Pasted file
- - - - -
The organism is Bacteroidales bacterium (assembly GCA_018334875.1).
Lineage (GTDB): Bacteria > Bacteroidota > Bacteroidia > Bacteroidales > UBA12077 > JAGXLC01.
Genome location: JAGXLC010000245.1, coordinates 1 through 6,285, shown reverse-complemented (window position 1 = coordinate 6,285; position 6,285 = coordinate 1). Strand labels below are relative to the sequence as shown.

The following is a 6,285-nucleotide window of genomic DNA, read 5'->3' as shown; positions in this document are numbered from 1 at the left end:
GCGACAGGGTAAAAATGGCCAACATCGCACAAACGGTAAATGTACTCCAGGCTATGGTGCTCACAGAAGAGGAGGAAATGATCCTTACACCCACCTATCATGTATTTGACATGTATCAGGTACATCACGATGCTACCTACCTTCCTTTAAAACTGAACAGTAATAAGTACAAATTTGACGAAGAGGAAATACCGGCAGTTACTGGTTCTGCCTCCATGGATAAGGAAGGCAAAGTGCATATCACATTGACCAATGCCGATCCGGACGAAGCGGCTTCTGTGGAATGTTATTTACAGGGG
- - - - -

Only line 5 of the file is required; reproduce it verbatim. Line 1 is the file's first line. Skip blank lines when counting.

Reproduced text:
GCGACAGGGTAAAAATGGCCAACATCGCACAAACGGTAAATGTACTCCAGGCTATGGTGCTCACAGAAGAGGAGGAAATGATCCTTACACCCACCTATCATGTATTTGACATGTATCAGGTACATCACGATGCTACCTACCTTCCTTTAAAACTGAACAGTAATAAGTACAAATTTGACGAAGAGGAAATACCGGCAGTTACTGGTTCTGCCTCCATGGATAAGGAAGGCAAAGTGCATATCACATTGACCAATGCCGATCCGGACGAAGCGGCTTCTGTGGAATGTTATTTACAGGGG